Thus, the court below approved and followed the Commissioner's rulings, viz., (1) that the reserve fund on the books of the Finance Company was an accruable asset of the plaintiff for the taxable year and should have been so reflected in its return of income and (2) that no liability rested upon the plaintiff on account of delinquent or unpaid notes, over and above the reserve fund, which was accruable for the taxable year. The question presented by the appeal is whether the action so taken by the court below constituted error.
While approved standard methods of accounting are ordinarily regarded as clearly reflecting a taxpayer's income (Art. 41-2 of Treasury Regulations 101 promulgated under the Revenue Act of 1938), and although the plaintiff's system of accounting (accrual) is an approved method, we think that the court below was correct in saying that it was within the Commissioner's discretionary power under Sec. 41 of the applicable Revenue Act*fn2 to revise and restate the taxpayer's accounts in order clearly to reflect its income. See Brown v. Helvering, 291 U.S. 193, 203, 54 S. Ct. 356, 78 L. Ed. 725. But the question here is not as to the Commissioner's power in such regard but whether, in the exercise of his conceded power, he included as an accruable asset of the plaintiff for the year in question an item which, as a matter of law, did not so qualify. We think that such was the effect of the Commissioner's action in respect of the reserve fund and that, consequently, the court below erred in including in the plaintiff's balance sheet for the year in question, as an accruable asset, the reserve fund shown on the books of the Finance Company.
In our opinion the instant case is indistinguishable from the case of Beaudry v. Commissioner, 43 B.T.A. 1209, where the Board of Tax Appeals in a memorandum opinion held that, where the amount of the reserve on the books of the finance company included no excess which might become due the taxpayer, his income should not be increased by the amount of the reserve fund. Here, likewise, it is not because of any excess in the reserve, either supposed or estimated, that the Commissioner augmented the taxpayer's income. The reserve was always less than the maximum prescribed. Plainly, therefore, there was no reserve excess payable to the taxpayer. In the Beaudry case, an automobile dealer assigned to a finance company notes given him by his customers. Out of the gross financing charges made by the finance company on each note transaction a portion was credited on the books to an account called "dealer's reserve" to take care of any losses that might result to the finance company from notes so purchased by it. The dealer, who kept his books on an accrual basis, did not reflect on his balance sheet any part of the reserve as an asset. The marked similarity between the Beaudry case and the instant case renders the ruling in the former equally applicable here if the decision of the Board of Tax Appeals in the Beaudry case was correct.
The court below sought to distinguish the instant case from the Beaudry case on the ground that here the ultimate balance of the reserve fund, after payment of all notes discounted under the agreement and payment of all charges due the Finance Company, is to be paid to the plaintiff. But it does not appear from the Board's memorandum opinion that that was not also the situation in the Beaudry case. Indeed, it would seem that one of the purposes of making a reserve of the moneys so retained by the finance company in the Beaudry case was to segregate the residue of the reserve, after the payment of all delinquent notes and the charges due the finance company, for payment to the taxpayer. That such was the intent of the arrangement is further impliedly confirmed by the fact appearing in the Board's opinion that the excess in the reserve at any time over the maximum prescribed amount was payable to the dealer forthwith. But even if the distinction were present in fact, it would not be material to the principle pertinent. Whether any portion of the reserve would ever be payable to the plaintiff at any time was uncertain and unascertainable throughout the taxable year. We think that such is the scope of the principle applied in the Beaudry case and that it accords with the decisions in general.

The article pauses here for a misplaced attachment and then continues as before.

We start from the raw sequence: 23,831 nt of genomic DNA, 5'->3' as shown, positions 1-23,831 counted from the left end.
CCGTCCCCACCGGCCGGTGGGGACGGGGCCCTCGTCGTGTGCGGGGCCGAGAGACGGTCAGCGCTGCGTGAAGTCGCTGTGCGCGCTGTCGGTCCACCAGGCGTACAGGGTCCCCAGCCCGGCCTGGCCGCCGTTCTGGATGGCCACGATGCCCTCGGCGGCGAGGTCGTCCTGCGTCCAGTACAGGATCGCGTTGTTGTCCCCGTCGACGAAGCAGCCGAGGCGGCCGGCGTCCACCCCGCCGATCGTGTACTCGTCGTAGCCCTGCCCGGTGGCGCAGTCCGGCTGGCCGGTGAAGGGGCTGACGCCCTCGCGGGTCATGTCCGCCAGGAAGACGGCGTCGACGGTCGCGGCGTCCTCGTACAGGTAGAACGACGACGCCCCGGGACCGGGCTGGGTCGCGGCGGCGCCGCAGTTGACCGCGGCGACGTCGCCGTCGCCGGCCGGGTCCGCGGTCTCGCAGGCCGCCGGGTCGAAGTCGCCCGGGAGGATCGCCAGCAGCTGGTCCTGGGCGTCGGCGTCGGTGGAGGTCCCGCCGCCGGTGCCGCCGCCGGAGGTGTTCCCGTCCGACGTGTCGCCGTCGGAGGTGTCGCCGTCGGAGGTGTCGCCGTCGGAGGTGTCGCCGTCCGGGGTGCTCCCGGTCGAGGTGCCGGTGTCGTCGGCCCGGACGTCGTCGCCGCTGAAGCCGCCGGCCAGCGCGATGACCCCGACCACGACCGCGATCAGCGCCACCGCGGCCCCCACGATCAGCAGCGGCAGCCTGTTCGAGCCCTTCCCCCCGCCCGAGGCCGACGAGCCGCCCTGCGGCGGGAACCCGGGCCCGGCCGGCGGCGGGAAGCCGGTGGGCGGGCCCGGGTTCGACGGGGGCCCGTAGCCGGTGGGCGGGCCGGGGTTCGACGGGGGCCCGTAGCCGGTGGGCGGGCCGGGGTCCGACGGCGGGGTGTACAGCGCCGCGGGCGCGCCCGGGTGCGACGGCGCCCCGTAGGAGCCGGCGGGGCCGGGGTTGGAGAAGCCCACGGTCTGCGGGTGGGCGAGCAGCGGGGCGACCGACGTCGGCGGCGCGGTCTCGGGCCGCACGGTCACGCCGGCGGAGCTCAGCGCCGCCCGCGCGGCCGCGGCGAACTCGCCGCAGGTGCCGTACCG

It is "the right to receive and not the actual receipt" of an amount which determines its accruability. But the right to receive must have become fixed before the right can be said to have accrued. Spring City Foundry Co. v. Commissioner, 292 U.S. 182, 184, 185, 54 S. Ct. 644, 78 L. Ed. 1200. Consequently, until the right to an amount becomes accruable through the fixation of the right to receive, the taxpayer is under no obligation to return it as income. Otherwise he would be required to pay a tax on income which he might never have a right to receive. See North American Oil Consolidated v. Burnet, 286 U.S. 417, 423, 52 S. Ct. 613, 76 L. Ed. 1197. In Commissioner v. Cleveland Trinidad Paving Co., 6 Cir., 62 F.2d 85, where a percentage of the contract price for street paving was retained under contract provisions by certain municipalities to guarantee maintenance of the paving for a stipulated period, the court held that the amounts so withheld were not accruable as income to the contractor in the years in which the contracts were completed, the court saying (62 F.2d at page 85) that "* * * the fact that the taxpayer kept its books in most respects upon the accrual basis does not require it to accrue that which is but contingently earned. * * * Until the expirations of the period of guaranty the obligations of the several municipalities remained only a contingent promise to pay." See also Commissioner v. Brown, 1 Cir., 54 F.2d 563, 567, 569; John Graf Co. v. Commissioner, 39 B.T.A. 379, 384; Edwards Drilling Co. v. Commissioner, 35 B.T.A. 341, 345.